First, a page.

MARCH 2000 | VOL. 4, NO. 3


Dixie Dregs "California Screamin'"

Progessive supergroup throws their weight around.

Grammy Awards once again blindly focus on the retread, remade and resurrected.

Rick Danko of The Band lived his life to make music

Jethro Tull starts anew

Mary Lou Lord: Live at the Tune-In


Sound Bites


March 7

Ian Anderson - "The Secret Language of Birds"

The Melvins - "The Crybaby"

Violent Femmes - "Freak Magnet"

March 14

Joe Satriani - "Engines of Creation"

March 21

Dio - "Magica"

The Reverend Horton Heat - "Spend a Night in the Box"

Ice Cube - "War & Peace Vol. 2: The Peace Disc"

Marah - "Kids in Philly"

Mr. Big - "Get Over It"

'N Sync - "No Strings Attached"

Pantera - "Reinventing the Steel"

Ween - "White Pepper"

March 28

Goldfinger"Stomping Ground"

KISS - "Alive IV"

April 4

Chumbawamba - "WYSIWYG"

Lou Reed - "Ecstasy"

- © 2000 ICE Online



Dregs of Dixie Cream of the Crop
Dixie Dregs live show a portrait of high-end musicianship

Dixie Dregs - California Screamin'
California Screamin'

13 Tracks | Running time: 61:31

Rating: A-


You can hear the skill on the Dixie Dregs' California Screamin' -- especially if you are a musician yourself. If you're someone who has endeavored to master an instrument, you will especially appreciate the adept playing that is all over this live recording. It is busy playing with a purpose; energy with a focus.

The Dixie Dregs have been defining and expanding the world of jazz-rock fusion ensembles for quite a while now. Begun as a kind of class project in 1975, they have evolved and matured through the decades, sometimes taking time out for other projects, but always returning to the scene where it all began. The music they create follows a familiar pattern. It will jog to the left or right suddenly. Yet, they always return to the song's core groove, the common thread tying it all together.

Again, there's purpose to their playing. As true professionals, they don't go off on tangents just to show what they can do. Everything is designed to serve the song. Although the speed or the time might change at several points within a tune, it's still a tune. The theme and the tone don't change. Yet, given those self-imposed constraints, given the fact that they drive within the lines, it is amazing just what they can accomplish and how much they can fit into a single lane.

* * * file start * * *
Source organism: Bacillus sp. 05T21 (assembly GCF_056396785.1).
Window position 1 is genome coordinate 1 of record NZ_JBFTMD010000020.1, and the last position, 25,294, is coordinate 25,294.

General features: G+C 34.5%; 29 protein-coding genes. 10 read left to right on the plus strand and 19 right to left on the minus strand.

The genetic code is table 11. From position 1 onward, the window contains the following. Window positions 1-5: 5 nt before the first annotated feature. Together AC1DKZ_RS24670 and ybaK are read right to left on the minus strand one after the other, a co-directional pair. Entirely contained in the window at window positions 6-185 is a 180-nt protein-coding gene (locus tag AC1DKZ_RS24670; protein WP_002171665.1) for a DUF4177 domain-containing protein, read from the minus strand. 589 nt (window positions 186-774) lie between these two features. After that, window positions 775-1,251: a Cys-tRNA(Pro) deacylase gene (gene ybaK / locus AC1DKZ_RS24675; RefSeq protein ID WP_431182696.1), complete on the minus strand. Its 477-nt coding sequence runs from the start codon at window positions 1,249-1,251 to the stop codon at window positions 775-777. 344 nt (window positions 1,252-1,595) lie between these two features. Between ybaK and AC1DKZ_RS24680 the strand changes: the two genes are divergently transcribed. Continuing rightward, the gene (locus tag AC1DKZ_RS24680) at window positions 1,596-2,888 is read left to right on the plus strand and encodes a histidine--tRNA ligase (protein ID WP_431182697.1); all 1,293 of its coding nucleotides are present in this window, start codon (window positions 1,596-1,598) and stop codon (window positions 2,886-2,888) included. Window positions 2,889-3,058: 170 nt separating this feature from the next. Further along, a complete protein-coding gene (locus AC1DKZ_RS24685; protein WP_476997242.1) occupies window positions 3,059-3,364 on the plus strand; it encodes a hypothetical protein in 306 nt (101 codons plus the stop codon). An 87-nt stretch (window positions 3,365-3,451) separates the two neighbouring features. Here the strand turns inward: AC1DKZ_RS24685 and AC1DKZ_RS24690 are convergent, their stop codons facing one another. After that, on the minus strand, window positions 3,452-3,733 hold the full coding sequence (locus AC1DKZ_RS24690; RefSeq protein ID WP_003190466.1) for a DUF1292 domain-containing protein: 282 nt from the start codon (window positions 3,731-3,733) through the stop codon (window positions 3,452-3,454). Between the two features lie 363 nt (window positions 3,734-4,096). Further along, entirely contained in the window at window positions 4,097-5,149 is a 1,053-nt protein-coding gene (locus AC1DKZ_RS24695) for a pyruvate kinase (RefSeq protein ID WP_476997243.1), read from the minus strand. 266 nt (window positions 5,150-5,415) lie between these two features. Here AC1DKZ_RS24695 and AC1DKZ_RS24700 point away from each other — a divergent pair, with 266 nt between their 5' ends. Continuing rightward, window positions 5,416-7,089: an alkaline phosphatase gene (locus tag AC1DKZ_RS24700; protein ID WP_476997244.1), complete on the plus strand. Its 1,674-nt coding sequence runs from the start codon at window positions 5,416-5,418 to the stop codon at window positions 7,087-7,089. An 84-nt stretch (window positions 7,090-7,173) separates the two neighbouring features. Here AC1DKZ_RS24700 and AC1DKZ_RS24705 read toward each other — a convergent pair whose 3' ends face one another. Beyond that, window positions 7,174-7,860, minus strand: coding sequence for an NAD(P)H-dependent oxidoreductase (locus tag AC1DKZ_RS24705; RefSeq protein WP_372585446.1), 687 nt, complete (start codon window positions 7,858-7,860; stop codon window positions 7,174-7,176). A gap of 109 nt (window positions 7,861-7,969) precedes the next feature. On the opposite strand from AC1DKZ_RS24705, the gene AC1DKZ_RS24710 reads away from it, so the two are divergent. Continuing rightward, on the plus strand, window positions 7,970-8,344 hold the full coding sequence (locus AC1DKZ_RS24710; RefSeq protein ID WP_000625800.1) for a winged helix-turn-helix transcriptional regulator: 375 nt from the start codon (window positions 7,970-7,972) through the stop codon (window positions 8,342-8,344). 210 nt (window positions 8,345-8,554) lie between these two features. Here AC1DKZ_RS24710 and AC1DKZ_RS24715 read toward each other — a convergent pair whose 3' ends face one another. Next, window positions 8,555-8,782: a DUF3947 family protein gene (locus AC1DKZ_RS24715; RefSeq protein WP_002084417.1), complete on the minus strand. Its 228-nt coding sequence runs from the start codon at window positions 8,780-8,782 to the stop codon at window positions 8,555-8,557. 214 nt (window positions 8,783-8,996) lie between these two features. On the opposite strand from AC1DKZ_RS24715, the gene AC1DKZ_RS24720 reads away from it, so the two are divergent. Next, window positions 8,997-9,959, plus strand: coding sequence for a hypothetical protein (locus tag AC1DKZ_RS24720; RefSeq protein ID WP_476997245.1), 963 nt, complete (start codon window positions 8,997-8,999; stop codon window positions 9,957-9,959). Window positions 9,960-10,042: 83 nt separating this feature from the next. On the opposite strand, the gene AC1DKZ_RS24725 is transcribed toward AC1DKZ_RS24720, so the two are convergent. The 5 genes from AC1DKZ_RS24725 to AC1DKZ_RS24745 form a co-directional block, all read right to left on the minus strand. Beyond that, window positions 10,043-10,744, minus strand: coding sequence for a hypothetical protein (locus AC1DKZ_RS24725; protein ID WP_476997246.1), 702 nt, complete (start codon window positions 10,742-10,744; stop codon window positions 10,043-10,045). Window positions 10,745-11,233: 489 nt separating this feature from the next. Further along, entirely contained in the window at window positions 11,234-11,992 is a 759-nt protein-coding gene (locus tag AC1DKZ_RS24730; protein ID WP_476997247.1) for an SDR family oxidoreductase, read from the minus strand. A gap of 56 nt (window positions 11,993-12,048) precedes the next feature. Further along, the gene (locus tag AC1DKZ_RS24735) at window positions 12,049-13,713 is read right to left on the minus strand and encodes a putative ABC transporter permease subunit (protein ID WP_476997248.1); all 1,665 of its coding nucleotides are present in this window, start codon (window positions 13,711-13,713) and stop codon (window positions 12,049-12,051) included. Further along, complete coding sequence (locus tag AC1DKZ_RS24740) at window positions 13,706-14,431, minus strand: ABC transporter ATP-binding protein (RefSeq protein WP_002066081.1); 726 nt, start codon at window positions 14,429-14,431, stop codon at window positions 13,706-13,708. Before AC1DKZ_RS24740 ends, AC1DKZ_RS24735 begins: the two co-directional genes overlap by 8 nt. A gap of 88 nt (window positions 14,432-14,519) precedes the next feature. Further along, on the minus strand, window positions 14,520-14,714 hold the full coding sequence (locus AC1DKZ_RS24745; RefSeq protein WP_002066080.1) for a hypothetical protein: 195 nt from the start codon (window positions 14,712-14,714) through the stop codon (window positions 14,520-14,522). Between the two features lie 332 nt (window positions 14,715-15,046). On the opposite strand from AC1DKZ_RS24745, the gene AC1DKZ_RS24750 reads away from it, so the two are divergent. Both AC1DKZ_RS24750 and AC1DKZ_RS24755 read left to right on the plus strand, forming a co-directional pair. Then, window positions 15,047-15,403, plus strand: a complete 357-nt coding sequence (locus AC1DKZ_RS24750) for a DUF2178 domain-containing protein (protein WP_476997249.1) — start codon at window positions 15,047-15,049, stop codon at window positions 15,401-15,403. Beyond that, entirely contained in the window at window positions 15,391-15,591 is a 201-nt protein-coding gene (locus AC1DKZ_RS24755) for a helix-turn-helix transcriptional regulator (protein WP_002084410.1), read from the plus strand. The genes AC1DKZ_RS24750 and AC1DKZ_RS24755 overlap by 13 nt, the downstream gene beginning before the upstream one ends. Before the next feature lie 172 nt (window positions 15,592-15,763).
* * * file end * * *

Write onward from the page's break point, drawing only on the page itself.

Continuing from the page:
At times they are immersed in such a flurry of notes. They can play with such speed that you imagine their hands on the verge of spontaneously combusting right there on stage. Then suddenly they'll pull everything back and lay into an odd-timed groove. And it's not that they're taking a breather: their laid back grooves are just as challenging as their Mach 5 material.

Often when bands release a live album, the terminology used in the publicity literature is that they were "captured live." It conveys the image of some beast that can normally not be held behind bars, some creature that was once terrorizing a local neighborhood. But obviously that's not the Dregs' style. Their playing has too much class for that kind of imagery. Call it sophistication with an edge. However, it is fair to say that this band was captured live: captured in the sense of someone who happens to film a shooting star. What has been captured is a special event. We just happened to catch a glimpse of this talented band at work.

The sound quality is impressive for a live recording and the band is in top form. If you are musician looking to learn or just a listener looking for something above and beyond the norm, check out the Dreg's California Screamin'.


CRIS COHEN is a staff humor columnist for Renaissance Magazine. His work is also published weekly in three California newspapers and four online humor magazines.

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